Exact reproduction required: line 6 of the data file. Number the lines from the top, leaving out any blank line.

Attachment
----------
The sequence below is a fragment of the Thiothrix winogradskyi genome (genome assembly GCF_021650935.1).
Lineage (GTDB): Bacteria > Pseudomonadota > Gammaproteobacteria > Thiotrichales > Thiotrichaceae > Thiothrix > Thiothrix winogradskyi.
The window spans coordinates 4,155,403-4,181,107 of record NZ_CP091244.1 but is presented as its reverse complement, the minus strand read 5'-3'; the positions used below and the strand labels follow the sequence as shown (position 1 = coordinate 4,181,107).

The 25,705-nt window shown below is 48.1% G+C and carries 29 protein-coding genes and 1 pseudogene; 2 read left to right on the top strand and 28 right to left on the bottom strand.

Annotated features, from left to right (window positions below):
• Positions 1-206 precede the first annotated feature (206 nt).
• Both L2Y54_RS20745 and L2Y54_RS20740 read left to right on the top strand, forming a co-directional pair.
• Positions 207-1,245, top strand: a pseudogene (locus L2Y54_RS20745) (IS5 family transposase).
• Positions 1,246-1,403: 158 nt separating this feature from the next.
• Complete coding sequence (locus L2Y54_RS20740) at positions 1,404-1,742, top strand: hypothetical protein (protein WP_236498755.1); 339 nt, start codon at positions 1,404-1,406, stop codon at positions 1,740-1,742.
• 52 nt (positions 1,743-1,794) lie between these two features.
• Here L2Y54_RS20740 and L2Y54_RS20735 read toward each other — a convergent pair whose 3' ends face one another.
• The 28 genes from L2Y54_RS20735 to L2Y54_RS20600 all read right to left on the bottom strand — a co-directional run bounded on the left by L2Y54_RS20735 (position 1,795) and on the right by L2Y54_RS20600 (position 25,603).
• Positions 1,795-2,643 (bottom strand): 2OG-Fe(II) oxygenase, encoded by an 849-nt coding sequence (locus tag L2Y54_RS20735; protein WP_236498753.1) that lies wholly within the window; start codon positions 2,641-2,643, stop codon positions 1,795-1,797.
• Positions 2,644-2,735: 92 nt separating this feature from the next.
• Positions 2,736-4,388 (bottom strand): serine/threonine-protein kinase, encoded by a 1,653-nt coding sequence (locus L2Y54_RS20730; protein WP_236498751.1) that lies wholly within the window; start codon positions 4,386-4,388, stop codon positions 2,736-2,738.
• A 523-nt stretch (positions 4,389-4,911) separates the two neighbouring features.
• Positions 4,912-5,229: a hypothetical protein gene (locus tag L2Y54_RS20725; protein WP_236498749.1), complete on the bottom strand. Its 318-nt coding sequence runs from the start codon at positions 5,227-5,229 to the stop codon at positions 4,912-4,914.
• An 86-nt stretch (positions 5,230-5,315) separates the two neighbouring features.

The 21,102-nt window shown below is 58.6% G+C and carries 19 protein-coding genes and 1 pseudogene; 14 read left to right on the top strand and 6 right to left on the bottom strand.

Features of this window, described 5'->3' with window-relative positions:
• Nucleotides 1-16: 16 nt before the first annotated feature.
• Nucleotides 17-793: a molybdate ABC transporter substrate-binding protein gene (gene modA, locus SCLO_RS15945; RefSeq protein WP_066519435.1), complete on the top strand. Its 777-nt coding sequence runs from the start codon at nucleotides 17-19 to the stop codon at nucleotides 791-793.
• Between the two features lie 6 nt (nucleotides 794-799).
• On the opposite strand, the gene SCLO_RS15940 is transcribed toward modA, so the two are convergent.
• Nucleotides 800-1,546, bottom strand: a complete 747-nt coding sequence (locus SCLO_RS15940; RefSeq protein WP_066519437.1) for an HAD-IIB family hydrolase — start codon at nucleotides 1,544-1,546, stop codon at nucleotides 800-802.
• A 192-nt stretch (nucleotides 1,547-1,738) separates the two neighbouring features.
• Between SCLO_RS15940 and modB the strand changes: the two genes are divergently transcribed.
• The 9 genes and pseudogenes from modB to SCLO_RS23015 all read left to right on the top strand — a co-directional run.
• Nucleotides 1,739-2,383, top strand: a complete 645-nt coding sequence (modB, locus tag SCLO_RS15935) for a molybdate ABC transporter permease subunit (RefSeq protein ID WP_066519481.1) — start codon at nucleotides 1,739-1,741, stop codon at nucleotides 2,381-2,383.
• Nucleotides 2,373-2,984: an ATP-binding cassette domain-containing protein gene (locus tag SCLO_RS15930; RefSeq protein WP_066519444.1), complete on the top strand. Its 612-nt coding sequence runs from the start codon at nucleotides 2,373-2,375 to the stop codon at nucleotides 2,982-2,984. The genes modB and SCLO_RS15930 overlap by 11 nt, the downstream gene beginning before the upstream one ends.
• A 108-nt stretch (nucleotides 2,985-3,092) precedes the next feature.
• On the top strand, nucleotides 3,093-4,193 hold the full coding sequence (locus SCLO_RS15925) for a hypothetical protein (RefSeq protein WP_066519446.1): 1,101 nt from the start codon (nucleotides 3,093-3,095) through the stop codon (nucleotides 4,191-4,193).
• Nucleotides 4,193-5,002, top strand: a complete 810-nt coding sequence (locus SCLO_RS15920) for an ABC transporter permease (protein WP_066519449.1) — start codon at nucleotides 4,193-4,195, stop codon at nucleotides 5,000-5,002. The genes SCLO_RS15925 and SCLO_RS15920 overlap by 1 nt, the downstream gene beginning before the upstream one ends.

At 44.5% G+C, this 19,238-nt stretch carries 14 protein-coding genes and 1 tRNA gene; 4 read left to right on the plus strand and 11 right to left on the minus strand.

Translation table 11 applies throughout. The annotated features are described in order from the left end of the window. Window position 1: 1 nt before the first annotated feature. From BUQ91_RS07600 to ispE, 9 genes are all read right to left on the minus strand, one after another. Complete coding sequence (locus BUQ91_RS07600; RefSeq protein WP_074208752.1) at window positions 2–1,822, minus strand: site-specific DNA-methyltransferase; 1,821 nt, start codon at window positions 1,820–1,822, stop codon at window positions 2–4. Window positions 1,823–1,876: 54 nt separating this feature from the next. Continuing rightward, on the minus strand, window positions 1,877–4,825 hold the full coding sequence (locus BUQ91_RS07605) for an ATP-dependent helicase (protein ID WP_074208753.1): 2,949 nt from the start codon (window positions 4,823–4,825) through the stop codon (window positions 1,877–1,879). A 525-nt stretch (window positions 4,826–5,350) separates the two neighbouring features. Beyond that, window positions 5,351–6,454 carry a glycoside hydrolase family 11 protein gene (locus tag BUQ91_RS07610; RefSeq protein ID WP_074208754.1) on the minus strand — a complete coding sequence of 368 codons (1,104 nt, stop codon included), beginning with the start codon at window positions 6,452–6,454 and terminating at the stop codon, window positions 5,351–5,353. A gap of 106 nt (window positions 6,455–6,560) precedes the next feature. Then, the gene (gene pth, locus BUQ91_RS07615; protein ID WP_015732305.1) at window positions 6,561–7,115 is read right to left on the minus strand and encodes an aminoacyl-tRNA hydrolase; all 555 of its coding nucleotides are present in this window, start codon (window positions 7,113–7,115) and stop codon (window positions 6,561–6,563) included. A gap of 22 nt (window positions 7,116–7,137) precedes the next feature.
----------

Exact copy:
• Positions 1-206 precede the first annotated feature (206 nt).